Around 5 % of the global population, or 466 million people, have disabling hearing loss. Around 800 000 people in the European Union use some form of sign language to communicate. Despite the widespread prevalence of deaf people in societies around the world, sign language is poorly understood by those who can hear. Suitable technologies able to bridge this semantic gap in human connectivity are lacking. As a result, many deaf people struggle to integrate fully – both in work, and in the use of public and private services. SignAll is an innovative translation system based on artificial intelligence and designed to translate sign language into other languages and start improving the quality of life for the hard-of-hearing. The Horizon 2020 grant allowed for localising the SIGNALL project for the EU market. The SignAll system allows for direct, seamless and automated translation between deaf and hearing people, without the need for a human translator. It is the first software-hardware solution developed in the world and is already heading to market. The first version of SignAll was developed for use in the United States, piloting a translation system for American Sign Language (ASL). The SignAll team now plans to adapt the technology for European deaf communities and aims to bring it to market across the EU.
Listening and learning
The SignAll system uses hundreds of tailor-made machine learning algorithms to analyse information gathered by a system of cameras and sensors, including everything from large skeletal movements to tiny micro-expressions in the face. Hand gestures are picked up on specially-developed gloves, while the state-of-the-art computer vision system monitors facial and body expressions – vital yet often ignored aspects of sign languages. “One of the distinct solutions of the SignAll system is recognition of facial expressions, like ‘knowing’ if someone raises his or her eyebrows,” says Zsolt Robotka, CEO of SignAll Technologies and project coordinator. Aside from the difficulties faced with multiple sign languages, there are regional dialects, as well as context-specific information which can change the meaning of signs. “We have a team of well-known linguists who understand the nuances of sign languages from various countries, and work to inform the technology on how to translate these combinations of movements in a way that is grammatically correct,” says Robotka. SignAll is also developing and refining a complementary system – an interactive, customisable software tool to teach ASL. The tool gamifies the learning process, teaching and testing users on sign language. “Our Learn ASL tool is the most recent development. It motivates more people to learn and therefore results in more ASL speakers. Ultimately, this leads to better opportunities for social inclusion for the deaf in daily life,” says Robotka.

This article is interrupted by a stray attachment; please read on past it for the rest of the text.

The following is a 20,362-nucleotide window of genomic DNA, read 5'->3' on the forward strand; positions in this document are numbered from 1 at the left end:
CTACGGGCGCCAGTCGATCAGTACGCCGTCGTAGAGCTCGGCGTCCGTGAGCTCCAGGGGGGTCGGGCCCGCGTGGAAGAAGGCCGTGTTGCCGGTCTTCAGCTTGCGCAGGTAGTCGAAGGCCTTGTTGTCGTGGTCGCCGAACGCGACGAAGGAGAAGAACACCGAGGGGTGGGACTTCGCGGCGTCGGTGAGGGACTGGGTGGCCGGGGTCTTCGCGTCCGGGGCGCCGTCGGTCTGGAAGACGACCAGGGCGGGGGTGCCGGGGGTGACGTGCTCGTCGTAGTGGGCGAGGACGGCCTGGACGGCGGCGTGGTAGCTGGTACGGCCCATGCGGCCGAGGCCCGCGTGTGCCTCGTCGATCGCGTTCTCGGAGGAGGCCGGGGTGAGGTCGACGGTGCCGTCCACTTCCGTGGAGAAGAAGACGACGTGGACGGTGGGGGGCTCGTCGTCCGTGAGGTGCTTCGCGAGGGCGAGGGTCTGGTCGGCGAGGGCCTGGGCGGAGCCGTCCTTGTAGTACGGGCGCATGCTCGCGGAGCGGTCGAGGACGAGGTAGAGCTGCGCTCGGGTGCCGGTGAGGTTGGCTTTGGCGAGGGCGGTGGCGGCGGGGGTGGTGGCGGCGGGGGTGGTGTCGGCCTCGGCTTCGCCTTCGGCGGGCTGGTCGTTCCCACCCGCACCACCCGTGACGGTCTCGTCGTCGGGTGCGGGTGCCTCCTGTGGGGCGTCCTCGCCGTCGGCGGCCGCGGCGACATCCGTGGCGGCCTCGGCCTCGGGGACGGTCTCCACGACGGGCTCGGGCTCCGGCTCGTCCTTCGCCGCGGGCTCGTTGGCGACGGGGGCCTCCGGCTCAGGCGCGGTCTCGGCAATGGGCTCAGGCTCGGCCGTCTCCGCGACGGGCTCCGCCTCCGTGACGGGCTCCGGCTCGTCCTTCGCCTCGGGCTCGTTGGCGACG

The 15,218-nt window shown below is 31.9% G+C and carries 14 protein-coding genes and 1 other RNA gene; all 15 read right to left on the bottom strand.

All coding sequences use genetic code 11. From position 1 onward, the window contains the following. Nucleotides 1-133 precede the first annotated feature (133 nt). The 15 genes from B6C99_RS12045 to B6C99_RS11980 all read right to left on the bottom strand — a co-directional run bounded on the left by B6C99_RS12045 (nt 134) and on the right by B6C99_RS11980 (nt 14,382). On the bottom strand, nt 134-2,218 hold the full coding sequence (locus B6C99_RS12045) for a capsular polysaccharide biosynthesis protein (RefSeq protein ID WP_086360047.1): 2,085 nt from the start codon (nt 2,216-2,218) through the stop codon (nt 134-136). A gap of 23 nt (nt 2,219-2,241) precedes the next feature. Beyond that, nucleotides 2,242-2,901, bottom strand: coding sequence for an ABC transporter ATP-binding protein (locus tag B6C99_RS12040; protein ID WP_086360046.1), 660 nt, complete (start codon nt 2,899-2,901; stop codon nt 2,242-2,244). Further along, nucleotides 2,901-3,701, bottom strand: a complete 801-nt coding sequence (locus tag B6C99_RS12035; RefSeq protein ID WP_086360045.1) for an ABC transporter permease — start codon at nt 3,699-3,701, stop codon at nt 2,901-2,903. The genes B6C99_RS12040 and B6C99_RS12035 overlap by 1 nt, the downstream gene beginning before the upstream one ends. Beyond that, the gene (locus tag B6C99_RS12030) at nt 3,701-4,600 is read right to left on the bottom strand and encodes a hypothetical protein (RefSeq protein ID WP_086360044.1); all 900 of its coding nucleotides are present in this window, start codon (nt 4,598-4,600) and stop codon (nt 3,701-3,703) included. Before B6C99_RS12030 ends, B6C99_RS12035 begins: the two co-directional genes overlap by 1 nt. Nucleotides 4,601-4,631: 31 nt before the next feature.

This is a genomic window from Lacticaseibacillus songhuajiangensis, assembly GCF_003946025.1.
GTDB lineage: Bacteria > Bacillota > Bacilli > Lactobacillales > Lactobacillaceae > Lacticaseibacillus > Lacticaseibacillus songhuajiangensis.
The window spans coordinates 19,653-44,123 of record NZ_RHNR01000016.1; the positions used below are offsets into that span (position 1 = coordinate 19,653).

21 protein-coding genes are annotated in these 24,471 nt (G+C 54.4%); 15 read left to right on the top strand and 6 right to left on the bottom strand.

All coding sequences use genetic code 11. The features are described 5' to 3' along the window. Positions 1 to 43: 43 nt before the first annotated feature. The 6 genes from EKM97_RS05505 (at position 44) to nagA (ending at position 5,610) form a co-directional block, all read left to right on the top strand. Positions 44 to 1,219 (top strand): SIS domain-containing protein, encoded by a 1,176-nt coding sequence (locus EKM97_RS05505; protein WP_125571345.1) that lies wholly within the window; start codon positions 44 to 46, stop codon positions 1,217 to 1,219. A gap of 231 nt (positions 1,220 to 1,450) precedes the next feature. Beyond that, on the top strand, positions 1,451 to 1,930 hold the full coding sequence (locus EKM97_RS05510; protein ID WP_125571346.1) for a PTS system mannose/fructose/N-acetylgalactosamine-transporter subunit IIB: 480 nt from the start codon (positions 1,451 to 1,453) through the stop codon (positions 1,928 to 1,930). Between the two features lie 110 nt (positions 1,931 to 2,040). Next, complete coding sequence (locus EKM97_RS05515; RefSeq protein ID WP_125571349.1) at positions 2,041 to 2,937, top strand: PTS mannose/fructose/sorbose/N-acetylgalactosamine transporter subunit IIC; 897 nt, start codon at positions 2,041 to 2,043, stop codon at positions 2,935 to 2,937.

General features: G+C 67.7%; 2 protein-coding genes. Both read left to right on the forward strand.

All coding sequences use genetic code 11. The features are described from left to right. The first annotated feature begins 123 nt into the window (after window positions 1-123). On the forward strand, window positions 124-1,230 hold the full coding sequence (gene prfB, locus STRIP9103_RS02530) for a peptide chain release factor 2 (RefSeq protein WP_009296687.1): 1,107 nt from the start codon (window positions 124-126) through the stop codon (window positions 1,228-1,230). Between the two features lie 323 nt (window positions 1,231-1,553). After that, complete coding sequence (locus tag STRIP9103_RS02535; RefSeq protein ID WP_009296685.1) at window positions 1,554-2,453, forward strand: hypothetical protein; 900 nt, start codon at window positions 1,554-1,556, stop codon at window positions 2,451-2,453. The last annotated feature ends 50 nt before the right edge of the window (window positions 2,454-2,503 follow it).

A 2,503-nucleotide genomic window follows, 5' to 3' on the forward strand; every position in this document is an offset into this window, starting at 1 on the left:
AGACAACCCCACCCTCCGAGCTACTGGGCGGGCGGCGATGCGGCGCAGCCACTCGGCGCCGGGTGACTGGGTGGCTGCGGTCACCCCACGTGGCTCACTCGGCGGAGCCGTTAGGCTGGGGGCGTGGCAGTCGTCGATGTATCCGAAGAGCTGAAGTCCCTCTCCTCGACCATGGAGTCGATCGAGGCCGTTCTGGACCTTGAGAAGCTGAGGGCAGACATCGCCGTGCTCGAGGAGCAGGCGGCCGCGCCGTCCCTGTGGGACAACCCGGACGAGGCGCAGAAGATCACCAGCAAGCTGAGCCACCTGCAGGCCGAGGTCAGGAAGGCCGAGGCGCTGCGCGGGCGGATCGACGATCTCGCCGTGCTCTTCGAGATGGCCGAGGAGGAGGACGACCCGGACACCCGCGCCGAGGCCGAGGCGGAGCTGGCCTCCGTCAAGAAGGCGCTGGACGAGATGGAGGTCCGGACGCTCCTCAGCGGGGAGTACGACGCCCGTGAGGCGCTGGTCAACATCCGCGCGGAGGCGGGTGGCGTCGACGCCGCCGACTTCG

The SignAll team are extremely grateful for the grant they received from the EU, which gave them the time to develop the technology while also learning European legislation and country-specific sign languages. “We could also better understand the technical complexity and the business potential related to every sign language in the region. Ultimately, the grant equipped us with a roadmap for our European market entry,” says Robotka. “For us, there is nothing more important than how it performs and how people like it. We are happy more and more people share their excitement about it. The more people use it, the closer we are to our social mission – equal opportunities for the deaf,” Robotka says.
SIGNALL, deaf, difficulty, translation, teach, learn, ASL, algorithm, cameras